Dome plunged deep into sea to cap US oil leak
Workers lowered a huge dome over an oil leak from sunken rig deep in Gulf of Mexico.
Venice, Louisiana: Workers lowered a huge dome over an oil leak gushing from a sunken rig deep in the Gulf of Mexico Friday as energy giant BP raced to contain a slick moving perilously closer to the US coast.
The unprecedented operation to drop the 100-ton (90-tonne) chamber some 5,000 feet (1,500 meters) below the surface to cap the leak was expected to be completed within hours Friday.
"They are in the process of lowering it now," BP spokesman John Curry told AFP about the operation seen as the best hope to stave off the biggest US environmental disaster since the 1989 Exxon Valdez spill in Alaska.
He described a "complex operation" involving maintaining the dome in a correct position with the ship, balancing the weight, placing the structure on the seabed and transferring control of the containment system from one ship to another.
Officials said the concrete and steel structure was moving at a rate of about 500 feet (150 meters) per hour.
Once it reaches the seabed, the 40-foot (12-meter) tall white box will have to be carefully fitted into place by remote-controlled submarines to cap oil gushing from the Deepwater Horizon oil rig that exploded on April 20, killing 11 workers.
BP officials, who leased the rig from Transocean, say they hope to have the dome operational by Monday, when a large part of the oil would then be funneled up to a containment vessel on the surface for storage and processing.
The British energy giant is racing to contain an estimated 200,000 gallons of crude spewing into the sea every day, threatening the ecologically fragile Gulf Coast wetlands and shoreline.
Political fallout over the spill grew as a key US senator warned that action on legislation to fight climate change was now "impossible" due to fierce new opposition to offshore drilling in the wake of the disaster.
"I believe it would be wise to pause the process and reassess where we stand," Republican Senator Lindsey Graham said.
There were also doubts the dome would be the silver bullet.
"It`s pitch black down there. There are no divers. And there are all kinds of currents," said Greg McCormack, director of the Petroleum Extension Service at the University of Texas.
Homeland Security Secretary Janet Napolitano, back from a tour of the region, said that dome or not, US officials were continuing to plan for the worst.
"Our planning in terms of preparation for more oil coming up to the surface of the gulf and heading toward those fisheries, beaches, et cetera, on the shore, the planning and preparations continue as if there were no dome being lowered," she told MSNBC television.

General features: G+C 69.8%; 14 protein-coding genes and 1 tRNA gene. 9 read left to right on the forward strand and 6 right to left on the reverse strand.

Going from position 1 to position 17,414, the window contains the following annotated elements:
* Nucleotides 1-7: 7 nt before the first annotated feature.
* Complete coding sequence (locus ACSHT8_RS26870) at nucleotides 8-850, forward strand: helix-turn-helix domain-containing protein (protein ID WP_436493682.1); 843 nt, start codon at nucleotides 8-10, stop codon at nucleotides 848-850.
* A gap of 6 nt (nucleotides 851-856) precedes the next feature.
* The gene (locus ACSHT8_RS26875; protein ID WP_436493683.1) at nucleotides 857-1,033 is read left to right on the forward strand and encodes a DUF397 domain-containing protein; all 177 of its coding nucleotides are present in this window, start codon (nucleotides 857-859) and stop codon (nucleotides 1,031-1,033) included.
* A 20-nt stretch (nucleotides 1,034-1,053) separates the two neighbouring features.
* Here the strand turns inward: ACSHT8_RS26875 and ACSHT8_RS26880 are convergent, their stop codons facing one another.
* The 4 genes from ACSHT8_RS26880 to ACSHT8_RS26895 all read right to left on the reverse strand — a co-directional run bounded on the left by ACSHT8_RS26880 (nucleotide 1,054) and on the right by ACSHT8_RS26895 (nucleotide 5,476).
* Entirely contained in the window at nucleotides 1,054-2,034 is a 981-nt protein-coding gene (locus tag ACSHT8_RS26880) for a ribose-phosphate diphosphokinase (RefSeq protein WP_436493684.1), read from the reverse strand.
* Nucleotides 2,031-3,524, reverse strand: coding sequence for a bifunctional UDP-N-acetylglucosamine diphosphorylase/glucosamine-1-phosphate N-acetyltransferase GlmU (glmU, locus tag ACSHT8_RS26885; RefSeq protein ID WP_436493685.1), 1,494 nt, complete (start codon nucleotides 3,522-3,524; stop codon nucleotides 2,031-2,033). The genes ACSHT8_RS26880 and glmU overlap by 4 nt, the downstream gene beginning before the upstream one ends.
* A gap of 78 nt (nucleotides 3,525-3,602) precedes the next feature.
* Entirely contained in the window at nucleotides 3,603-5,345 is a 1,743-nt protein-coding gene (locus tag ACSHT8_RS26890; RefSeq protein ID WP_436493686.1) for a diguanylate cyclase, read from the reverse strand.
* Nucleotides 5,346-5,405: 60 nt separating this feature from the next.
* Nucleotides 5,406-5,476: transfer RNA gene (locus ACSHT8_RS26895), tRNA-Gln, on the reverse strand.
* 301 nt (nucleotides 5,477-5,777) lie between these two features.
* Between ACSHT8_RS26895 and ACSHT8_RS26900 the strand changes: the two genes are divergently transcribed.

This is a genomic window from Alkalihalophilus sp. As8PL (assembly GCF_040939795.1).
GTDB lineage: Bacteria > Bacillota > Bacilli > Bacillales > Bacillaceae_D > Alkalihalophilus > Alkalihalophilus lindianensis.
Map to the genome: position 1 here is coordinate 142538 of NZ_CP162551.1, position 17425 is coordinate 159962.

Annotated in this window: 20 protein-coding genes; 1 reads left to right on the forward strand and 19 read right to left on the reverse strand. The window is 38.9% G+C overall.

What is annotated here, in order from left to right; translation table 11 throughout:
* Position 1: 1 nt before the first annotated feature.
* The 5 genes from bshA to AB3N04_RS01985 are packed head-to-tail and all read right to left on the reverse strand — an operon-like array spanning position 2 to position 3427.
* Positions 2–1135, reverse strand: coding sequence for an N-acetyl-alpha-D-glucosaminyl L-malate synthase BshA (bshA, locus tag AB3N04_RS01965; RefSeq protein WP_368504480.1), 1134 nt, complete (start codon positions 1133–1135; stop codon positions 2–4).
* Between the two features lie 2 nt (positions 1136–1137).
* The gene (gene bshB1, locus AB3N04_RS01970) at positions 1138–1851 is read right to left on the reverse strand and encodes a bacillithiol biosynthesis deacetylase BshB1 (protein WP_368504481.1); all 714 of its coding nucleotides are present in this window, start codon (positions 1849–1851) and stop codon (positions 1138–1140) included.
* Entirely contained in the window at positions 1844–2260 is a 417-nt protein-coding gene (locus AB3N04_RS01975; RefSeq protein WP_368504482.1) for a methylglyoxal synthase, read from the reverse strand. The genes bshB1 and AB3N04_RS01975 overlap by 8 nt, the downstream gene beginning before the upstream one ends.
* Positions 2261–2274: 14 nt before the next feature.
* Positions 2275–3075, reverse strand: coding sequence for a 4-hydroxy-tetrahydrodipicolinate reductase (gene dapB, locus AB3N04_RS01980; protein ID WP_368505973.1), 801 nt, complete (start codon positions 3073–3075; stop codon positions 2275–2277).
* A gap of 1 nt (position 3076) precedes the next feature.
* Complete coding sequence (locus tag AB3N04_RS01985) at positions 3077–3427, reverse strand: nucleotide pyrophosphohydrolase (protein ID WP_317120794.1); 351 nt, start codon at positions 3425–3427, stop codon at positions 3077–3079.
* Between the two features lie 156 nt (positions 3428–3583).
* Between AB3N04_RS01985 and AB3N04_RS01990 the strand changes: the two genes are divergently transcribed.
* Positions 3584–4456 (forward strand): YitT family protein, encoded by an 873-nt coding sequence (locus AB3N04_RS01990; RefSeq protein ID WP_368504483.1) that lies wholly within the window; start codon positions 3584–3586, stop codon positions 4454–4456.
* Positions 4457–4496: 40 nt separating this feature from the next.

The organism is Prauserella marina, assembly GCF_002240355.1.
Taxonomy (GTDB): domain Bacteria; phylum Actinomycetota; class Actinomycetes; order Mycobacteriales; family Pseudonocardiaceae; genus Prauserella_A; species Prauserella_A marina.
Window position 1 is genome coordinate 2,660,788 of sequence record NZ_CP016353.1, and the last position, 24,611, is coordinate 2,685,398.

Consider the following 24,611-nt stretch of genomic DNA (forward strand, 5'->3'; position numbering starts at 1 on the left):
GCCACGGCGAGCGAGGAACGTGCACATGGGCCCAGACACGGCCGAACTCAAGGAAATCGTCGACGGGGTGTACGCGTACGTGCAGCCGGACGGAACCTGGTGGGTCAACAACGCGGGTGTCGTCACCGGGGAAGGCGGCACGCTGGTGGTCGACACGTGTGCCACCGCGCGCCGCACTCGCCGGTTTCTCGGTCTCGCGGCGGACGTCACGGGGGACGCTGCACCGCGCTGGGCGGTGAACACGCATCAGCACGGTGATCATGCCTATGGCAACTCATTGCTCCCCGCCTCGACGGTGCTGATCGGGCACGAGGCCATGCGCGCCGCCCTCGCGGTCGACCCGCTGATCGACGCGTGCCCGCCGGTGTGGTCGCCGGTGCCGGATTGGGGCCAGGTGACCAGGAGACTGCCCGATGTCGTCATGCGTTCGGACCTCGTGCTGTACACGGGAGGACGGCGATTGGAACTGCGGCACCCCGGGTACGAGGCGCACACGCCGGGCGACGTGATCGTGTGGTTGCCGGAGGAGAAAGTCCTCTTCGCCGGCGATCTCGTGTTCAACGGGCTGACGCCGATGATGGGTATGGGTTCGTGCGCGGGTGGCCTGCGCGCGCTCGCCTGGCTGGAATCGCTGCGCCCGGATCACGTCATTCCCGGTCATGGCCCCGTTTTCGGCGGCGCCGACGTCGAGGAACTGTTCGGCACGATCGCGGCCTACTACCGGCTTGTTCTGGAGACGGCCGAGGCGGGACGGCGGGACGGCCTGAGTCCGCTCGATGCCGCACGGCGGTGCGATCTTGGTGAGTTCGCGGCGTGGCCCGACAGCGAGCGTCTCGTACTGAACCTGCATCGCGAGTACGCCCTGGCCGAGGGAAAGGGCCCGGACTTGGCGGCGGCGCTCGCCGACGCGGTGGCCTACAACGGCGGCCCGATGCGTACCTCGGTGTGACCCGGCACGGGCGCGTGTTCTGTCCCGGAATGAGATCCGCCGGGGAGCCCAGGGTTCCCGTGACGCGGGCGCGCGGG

"We`re not going to be satisfied until the spill is stopped, the leak is cured, the mess is cleaned up and the claims are paid."
The oil response team has recovered some 30,000 barrels of oil-water mix so far, BP said Friday, with the US administration saying the British company is responsible for the clean-up and its costs.
Operations to skim oil from the surface of the water resumed as seas became calmer, and some 700,000 feet of boom have been deployed to prevent oil from reaching the shores.
Improved weather conditions also allowed workers to perform a controlled burning of surface oil.
Residents from Texas to Florida anxiously awaited the outcome of the risky operation, as failure would mean the crude would gush for three months until workers are expected to finish drilling a relief well.
Fears are growing that the disaster is already impacting sea life in a region home to vital spawning grounds for fish, shrimp and crabs and a major migratory stop for rare birds.
Louisiana has ordered an "emergency" halt to shrimp harvesting in waters near the mouth of the Mississippi River, and the state extended a ban on commercial and recreational fishing.
Overflights showed the sheen that marks the advancing edge of the massive slick hovering off the Louisiana coast, as well as heavier oil on both sides of the Chandeleur Islands, about 100 kilometers (60 miles) east of New Orleans.
Some 10,000 officials and volunteers have fanned out across shorelines and in more than 260 vessels to help contain the spill and protect the coast, according to BP and the US Coast Guard.
Although oil has not yet reached land in large quantities, experts have warned an environmental disaster was already developing in the deep waters of the Gulf of Mexico.